Press Release 18th of June 2021
The coronavirus pandemic has affected the well-being and ability to cope of students in higher education, which has been reflected at the FSHS as a clearly growing demand for mental health services. In 2020, assessments of the need for mental health-related treatment increased by 26% from the previous year, and demand for these services has continued strong in 2021. These exceptional times have increased the need for remote mental health services and low-threshold support.
“This prolonged, abnormal situation has worsened mental health problems among students in higher education. Even when the restrictions are loosened and the situation normalises, the effects on the well-being of individual students could well persist for a long time”, says Tommi Väyrynen, Medical Director in Mental Health and Study Community Work at the FSHS.
In spring 2021, the FSHS received funding from the Ministry of Social Affairs and Health to support the well-being of students in higher education. The FSHS has already obtained 750,000 euros out of a grant of 5 million euros. An application for additional funding of nearly four million euros is currently being prepared. The government funding received by the FSHS is for 2021 and will not be used to cover routine services.
“The additional funds granted by the government are earmarked mainly for the MieliChat service recently opened for students. We’ve used some of the funds to hire healthcare professionals for the new chat service. We’ll also be allocating funds to the transcranial stimulation project that was piloted successfully in 2020”, Väyrynen explains.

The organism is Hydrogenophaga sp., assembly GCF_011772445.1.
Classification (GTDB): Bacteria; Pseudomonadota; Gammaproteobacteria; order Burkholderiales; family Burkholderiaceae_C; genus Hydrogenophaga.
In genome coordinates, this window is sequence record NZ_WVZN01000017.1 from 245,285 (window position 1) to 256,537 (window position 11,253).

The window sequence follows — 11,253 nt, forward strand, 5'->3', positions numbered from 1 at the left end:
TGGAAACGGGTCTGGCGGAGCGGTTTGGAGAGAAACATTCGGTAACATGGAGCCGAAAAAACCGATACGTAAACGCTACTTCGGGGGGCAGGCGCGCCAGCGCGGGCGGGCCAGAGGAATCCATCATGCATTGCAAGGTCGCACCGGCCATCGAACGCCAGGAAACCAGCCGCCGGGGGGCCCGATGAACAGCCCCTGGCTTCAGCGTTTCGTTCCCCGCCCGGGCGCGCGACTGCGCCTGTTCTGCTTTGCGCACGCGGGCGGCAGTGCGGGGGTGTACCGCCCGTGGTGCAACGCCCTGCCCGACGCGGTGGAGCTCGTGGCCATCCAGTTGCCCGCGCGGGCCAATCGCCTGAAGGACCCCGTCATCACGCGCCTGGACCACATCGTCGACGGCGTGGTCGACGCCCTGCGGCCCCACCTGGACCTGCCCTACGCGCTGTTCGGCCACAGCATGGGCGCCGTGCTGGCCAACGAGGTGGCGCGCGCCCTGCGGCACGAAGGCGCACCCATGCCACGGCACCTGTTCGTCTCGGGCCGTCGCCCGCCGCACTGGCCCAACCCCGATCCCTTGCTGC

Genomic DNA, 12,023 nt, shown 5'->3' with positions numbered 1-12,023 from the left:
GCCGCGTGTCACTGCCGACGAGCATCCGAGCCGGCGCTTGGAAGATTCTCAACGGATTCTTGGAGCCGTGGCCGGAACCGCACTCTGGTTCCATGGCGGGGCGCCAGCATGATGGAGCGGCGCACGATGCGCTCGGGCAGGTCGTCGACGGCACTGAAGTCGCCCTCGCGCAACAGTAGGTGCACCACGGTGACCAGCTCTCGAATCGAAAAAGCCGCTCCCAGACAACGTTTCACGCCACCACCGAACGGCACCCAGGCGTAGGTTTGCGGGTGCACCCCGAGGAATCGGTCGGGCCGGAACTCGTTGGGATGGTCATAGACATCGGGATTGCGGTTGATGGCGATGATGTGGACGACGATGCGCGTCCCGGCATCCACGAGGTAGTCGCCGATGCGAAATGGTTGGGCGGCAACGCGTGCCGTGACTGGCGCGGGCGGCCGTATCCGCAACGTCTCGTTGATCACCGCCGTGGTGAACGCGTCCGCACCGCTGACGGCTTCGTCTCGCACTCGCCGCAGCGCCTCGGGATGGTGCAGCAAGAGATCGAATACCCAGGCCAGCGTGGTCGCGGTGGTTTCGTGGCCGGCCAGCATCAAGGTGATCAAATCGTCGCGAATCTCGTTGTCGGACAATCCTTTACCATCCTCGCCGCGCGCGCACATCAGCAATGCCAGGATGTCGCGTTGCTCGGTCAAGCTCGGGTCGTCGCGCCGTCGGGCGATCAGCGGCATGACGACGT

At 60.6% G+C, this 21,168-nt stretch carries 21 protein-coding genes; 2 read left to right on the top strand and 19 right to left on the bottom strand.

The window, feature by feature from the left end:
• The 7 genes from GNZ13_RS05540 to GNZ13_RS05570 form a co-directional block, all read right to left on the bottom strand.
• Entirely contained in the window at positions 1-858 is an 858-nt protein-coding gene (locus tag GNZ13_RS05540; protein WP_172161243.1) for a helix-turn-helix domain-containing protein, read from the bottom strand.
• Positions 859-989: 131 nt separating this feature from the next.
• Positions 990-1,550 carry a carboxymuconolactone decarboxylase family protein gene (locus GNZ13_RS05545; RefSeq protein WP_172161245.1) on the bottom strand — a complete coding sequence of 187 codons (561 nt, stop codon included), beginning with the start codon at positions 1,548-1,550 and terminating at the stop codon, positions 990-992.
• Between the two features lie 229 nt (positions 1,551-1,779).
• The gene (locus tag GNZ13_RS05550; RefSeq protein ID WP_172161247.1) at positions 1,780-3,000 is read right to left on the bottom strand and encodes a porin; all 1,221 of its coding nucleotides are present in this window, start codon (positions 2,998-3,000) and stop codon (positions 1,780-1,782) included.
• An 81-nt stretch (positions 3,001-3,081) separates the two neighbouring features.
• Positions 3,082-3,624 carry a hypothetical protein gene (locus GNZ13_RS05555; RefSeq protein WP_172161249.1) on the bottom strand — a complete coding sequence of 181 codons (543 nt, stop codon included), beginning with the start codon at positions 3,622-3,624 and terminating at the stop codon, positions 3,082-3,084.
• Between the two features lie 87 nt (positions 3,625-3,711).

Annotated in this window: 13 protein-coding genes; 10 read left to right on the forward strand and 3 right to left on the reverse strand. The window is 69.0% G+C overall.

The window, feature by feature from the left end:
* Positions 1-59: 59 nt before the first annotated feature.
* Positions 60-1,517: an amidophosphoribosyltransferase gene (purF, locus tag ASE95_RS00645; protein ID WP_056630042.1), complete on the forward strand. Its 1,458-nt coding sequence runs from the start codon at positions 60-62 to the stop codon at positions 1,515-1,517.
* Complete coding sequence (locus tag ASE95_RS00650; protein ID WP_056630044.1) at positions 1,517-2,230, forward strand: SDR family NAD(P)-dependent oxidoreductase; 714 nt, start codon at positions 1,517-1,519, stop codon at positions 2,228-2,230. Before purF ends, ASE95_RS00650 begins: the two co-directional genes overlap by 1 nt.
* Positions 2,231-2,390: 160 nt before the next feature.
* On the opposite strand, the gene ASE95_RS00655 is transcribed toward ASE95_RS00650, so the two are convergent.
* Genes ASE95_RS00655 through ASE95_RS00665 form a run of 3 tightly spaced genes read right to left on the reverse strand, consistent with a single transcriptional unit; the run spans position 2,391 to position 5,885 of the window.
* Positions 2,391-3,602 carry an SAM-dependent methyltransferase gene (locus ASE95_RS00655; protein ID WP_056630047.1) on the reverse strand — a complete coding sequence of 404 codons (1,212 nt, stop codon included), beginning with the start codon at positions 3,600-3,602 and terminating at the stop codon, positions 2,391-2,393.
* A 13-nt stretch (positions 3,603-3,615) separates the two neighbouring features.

The additional funding being applied for would be allocated for things such as increasing short-term therapy and online mental health services, as well as for the digitalisation of health promotion services to provide freely available online courses. Another aim is to provide more group treatments in the autumn term.
“The pandemic has caused feelings of loneliness and affected the sense of community among students. Group treatments can provide peer support and new social contacts. Closer collaboration between institutions of higher education and student associations is also important in combatting loneliness.”
If you have worries, MieliChat is there for you
Thanks to the additional funding, the FSHS was able to open a new chat service at the beginning of the summer to support student well-being. MieliChat is the place to talk anonymously to FSHS healthcare professionals about worries and get advice and support for mental health and well-being. MieliChat is available from Monday to Friday (8 a.m. to 2 p.m.) in Finnish, Swedish and English until the end of the year.
“MieliChat complements other helpline services, and I believe students will find it useful even during the summer. Many students have not been able to find a summer job due to the pandemic, which can add to their frustration and cause financial worries. At the beginning of the autumn term, we’ll be strengthening our SelfChat resources for assessing the need for mental health-related treatment”, Väyrynen says.
For more information, Tommi Väyrynen, Medical Director in Mental Health and Study Community Work, tel. 046 876 9743.